We are the #Uniqueauthors

I got chatting via a blog post to a lovely author (who will be featured soon) about the extra challenges disabled authors and artists have. Publishing and producing work is a steep learning curve – it’s not just the actual story-telling – and many writers have physical or social difficulties which make the world, and the craft of creation even more tricky. To an extent, writing is a great equaliser. If I read a story I know little about that particular author – except what I can find out from the internet or publicity. I would probably not be aware that an author was, for example, blind, or suffered from disabling social anxiety. Writing is freedom. Writing is a veil and a fort. Reading and writing give one the chance to experience – at least in the imagination – the most amazing experiences.

There are some of us – the creators of worlds and magic who fight that little bit harder and make that magic with a little bit more of our souls. We are #UniqueAuthors.

Read our stories, and take a thought that what might be relatively simple for you can be a mountain to someone else – attending an event when you are blind or in a wheelchair – parking, access to the venue, is it guide-dog friendly and the idiocy of some folks who are just thoughtless or wicked. Can you get your wheelchair into the venue? Will people come and talk to you when they see your wheelchair? Or BECAUSE of it? How much courage has it taken you to fight that anxiety to come here and speak to strangers?

Imagine giving a book signing when you suffer social anxiety, navigating the bewildering terms of service of sites like KDP – which are NOT user-friendly for those who have sight loss. Networking – many disabled people find it hard to network, and networking is key to selling the books you’ve written. 

I have, as some of you may know, anxiety and fibromyalgia. I work and I write – some days, most days I can’t do both as I am physically and mentally drained, fatigued, in pain or anxious. I tend to be a bit of a recluse. But writing, when I can, gives me power, that freedom to be who I damn well please, and do what I want.

My father is partially sighted and has struggled to read ‘regular’ books all his life, and his disability limited his life choices. Many people have no idea what it’s like to live with someone with a disability or to live with something that limits life choices, and one’s abilities to live everyday life. Yet we have our own power, our own fire. And by god do we use it. Even if sometimes it seems we are powerless.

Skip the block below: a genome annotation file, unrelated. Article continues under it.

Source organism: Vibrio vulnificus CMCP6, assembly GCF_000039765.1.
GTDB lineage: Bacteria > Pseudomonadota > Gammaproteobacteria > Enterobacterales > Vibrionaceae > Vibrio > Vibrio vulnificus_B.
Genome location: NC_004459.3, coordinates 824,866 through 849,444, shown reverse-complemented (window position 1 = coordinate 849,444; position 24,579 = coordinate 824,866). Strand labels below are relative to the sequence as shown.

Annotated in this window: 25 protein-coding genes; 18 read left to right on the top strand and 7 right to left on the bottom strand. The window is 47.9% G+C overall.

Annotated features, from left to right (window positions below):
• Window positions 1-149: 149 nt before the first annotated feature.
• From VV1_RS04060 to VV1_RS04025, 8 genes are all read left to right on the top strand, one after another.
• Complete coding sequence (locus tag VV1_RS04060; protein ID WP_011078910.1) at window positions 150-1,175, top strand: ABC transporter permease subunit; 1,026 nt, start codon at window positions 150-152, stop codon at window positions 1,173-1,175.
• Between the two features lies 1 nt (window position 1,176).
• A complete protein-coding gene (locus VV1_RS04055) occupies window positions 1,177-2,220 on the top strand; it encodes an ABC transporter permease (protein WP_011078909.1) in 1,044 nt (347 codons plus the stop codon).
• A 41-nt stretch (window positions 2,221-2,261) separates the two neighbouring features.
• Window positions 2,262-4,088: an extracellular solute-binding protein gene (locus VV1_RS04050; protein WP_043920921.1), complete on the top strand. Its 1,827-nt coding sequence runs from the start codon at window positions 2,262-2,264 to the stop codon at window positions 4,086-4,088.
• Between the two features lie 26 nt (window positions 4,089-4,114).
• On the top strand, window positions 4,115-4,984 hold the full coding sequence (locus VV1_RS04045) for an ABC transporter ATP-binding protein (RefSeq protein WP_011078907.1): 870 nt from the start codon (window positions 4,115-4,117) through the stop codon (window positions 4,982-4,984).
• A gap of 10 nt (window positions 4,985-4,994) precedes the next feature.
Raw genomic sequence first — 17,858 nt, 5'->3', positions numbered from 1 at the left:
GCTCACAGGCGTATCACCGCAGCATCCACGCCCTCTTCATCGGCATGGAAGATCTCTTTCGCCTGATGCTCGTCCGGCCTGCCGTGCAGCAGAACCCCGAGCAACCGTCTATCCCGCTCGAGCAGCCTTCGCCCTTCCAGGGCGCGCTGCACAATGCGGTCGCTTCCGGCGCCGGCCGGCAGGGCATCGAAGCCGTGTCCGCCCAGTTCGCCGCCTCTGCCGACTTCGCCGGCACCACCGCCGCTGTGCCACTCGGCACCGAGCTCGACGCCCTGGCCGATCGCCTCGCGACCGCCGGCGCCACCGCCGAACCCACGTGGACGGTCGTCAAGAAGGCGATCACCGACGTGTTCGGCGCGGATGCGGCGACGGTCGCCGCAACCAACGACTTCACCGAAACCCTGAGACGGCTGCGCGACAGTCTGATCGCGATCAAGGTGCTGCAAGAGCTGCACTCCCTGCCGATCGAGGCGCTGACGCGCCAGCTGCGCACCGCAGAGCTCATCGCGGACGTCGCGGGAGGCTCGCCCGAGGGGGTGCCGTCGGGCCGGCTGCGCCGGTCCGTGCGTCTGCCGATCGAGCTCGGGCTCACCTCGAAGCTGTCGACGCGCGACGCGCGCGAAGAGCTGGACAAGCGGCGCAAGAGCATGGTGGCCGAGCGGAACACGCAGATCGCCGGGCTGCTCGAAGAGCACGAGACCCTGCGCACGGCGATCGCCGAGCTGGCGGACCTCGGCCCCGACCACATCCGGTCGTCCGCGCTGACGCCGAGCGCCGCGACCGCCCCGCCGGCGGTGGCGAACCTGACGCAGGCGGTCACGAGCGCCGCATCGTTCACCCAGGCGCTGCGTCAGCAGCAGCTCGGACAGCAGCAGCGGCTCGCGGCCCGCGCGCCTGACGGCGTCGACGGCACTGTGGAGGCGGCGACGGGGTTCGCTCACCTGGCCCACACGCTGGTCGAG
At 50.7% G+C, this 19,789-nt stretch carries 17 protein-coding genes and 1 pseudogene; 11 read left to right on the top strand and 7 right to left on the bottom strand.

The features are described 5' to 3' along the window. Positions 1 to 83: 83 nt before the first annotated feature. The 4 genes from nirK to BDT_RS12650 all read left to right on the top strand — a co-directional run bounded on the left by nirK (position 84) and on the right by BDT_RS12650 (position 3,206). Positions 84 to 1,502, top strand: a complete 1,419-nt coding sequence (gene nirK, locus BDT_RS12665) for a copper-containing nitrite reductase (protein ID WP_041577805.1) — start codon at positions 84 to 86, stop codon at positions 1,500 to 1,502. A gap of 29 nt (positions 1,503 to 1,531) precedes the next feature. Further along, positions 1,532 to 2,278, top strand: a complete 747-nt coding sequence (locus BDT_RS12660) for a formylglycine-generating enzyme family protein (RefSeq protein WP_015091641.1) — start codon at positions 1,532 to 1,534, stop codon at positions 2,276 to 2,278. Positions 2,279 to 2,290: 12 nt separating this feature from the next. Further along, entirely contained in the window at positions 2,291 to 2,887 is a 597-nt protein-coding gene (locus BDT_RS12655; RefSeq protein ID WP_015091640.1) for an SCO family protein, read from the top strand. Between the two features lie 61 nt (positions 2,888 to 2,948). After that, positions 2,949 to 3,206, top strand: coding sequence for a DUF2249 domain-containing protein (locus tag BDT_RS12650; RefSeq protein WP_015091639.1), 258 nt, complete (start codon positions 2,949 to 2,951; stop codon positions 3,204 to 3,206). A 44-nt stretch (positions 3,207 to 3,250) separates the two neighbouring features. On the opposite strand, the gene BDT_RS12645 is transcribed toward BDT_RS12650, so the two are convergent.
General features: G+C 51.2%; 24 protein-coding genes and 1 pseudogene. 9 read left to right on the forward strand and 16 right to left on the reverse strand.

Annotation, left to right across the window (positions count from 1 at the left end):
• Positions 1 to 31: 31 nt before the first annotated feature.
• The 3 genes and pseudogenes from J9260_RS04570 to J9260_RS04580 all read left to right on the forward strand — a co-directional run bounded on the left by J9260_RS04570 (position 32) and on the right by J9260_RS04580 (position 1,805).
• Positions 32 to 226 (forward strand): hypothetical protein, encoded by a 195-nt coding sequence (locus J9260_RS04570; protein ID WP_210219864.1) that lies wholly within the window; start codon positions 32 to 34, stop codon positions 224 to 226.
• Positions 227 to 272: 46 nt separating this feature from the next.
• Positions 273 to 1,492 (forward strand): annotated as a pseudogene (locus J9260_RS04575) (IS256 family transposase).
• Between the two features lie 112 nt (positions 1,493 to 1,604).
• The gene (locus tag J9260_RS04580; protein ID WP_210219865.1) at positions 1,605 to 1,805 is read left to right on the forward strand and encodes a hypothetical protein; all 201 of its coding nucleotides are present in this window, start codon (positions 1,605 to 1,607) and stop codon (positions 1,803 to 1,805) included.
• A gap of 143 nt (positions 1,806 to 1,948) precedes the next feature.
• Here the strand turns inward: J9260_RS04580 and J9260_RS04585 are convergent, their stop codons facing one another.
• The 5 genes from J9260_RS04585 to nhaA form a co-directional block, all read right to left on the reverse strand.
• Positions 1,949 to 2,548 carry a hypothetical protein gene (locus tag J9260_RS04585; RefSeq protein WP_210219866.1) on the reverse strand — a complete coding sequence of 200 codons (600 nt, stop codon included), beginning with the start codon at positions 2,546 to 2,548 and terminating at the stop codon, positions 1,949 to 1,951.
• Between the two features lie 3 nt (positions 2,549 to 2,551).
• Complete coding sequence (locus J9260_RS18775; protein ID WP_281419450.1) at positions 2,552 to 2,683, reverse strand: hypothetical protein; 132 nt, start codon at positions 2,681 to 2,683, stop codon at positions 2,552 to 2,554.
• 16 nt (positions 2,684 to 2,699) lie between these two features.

“Words are containers for power, you choose what kind of power they carry.” Joyce Meyer.

We do not look for pity – many of us have had our fill. We look for our words and our crafts to soar with the rest, and then rise above. For we are the #Uniqueauthors and we will be heard, and our words will change your world.

#Uniqueauthors #Wordsarepower


7 thoughts on “We are the #Uniqueauthors

  1. I think many authors fall under the social anxiety umbrella. We like to be alone creating clever characters and witty dialogue. Take us out of our hidey holes and we go into a bit of a bit of shock. I for one am great at the writing part of my craft, but when it comes to the marketing part . . . I’m shaking in my boots.


  2. Many people, sadly think disability is something you can seel In my life, I’ve known people who are disabled whose disability cannot be seen, like yours. My mother had emphysema even though she never smoked. She could only walk a few yards. My neighbour has COPD. My nephew has bipolar, etc. None of these can be seen. Yet my mother overheard someone criticising her when she parked (with her disabled sticker) in a disabled car parking space.
    I admire everyone who caries on in spite of their disability. Well done for your courage.

    Liked by 1 person

    1. Thanks. Yes, not all disabilities are obvious. My father has been blind in one eye since the 1960s, and later in life struggled to walk due to other physical infirmities, and my late mother was also disabled in later life. I think mental health difficulties are the hardest to see. Anxiety, PTSD, OCD, Schizophrenia, bi-polar – all can be very disabling, and very misunderstood but a person can look ‘normal’ – whatever that is.
      And many places don’t cater for those kind of conditions – confident people, and people who don’t deal with mental illness day to day find it hard to understand what it’s like living with irrational fear of people, places, things, the need to be reclusive, quiet and not have interaction. Not everyone is confident or secure in who they are, or all situations.

      Liked by 1 person

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